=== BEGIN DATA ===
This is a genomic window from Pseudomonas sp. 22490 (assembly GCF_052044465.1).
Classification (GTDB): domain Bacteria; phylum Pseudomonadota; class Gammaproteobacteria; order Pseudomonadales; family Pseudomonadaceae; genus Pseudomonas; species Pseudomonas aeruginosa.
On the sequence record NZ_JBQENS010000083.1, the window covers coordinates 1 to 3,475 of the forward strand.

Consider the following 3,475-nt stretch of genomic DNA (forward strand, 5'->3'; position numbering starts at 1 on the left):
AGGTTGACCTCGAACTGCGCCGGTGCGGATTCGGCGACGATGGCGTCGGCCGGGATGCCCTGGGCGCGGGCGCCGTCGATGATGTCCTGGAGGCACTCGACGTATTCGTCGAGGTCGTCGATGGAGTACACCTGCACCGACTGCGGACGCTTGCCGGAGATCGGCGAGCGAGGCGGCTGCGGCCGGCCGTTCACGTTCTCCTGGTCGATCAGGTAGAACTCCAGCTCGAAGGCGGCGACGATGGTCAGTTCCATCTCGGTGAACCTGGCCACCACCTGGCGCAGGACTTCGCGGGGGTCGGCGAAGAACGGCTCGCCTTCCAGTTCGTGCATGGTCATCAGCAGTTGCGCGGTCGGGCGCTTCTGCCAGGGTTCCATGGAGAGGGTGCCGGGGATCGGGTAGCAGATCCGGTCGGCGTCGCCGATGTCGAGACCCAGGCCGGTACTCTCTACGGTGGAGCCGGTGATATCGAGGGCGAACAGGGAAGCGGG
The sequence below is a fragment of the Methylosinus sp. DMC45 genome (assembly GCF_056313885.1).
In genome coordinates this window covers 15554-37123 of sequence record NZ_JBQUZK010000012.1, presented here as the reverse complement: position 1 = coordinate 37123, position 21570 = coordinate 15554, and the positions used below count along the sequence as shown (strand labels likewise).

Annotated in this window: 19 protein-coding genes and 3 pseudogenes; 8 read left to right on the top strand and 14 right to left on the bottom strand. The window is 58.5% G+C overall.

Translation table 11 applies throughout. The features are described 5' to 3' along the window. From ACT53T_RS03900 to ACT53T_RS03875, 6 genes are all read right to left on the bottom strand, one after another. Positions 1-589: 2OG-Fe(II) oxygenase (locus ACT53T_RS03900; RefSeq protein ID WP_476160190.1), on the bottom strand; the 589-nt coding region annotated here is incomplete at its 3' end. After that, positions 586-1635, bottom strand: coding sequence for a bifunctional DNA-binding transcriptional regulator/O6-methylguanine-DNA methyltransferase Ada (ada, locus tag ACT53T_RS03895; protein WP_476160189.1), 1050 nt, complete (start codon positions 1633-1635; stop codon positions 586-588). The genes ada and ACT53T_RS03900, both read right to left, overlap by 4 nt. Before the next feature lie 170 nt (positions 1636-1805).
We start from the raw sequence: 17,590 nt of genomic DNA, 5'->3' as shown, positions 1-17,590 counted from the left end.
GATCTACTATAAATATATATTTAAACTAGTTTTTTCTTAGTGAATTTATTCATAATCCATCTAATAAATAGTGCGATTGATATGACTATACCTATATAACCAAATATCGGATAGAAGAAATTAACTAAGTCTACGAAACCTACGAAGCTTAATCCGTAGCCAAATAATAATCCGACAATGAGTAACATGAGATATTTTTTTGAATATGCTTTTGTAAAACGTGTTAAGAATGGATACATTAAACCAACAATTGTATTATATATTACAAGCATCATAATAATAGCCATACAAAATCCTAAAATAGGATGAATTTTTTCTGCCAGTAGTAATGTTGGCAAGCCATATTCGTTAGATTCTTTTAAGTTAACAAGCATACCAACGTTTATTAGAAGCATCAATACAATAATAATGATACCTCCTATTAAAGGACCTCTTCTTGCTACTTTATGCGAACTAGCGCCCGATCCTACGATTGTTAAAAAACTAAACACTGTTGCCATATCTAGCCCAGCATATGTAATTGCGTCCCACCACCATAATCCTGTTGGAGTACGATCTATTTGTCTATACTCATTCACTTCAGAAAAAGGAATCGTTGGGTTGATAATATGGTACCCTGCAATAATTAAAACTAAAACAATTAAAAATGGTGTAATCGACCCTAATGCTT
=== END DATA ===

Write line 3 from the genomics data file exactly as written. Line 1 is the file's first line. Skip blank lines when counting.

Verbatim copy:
On the sequence record NZ_JBQENS010000083.1, the window covers coordinates 1 to 3,475 of the forward strand.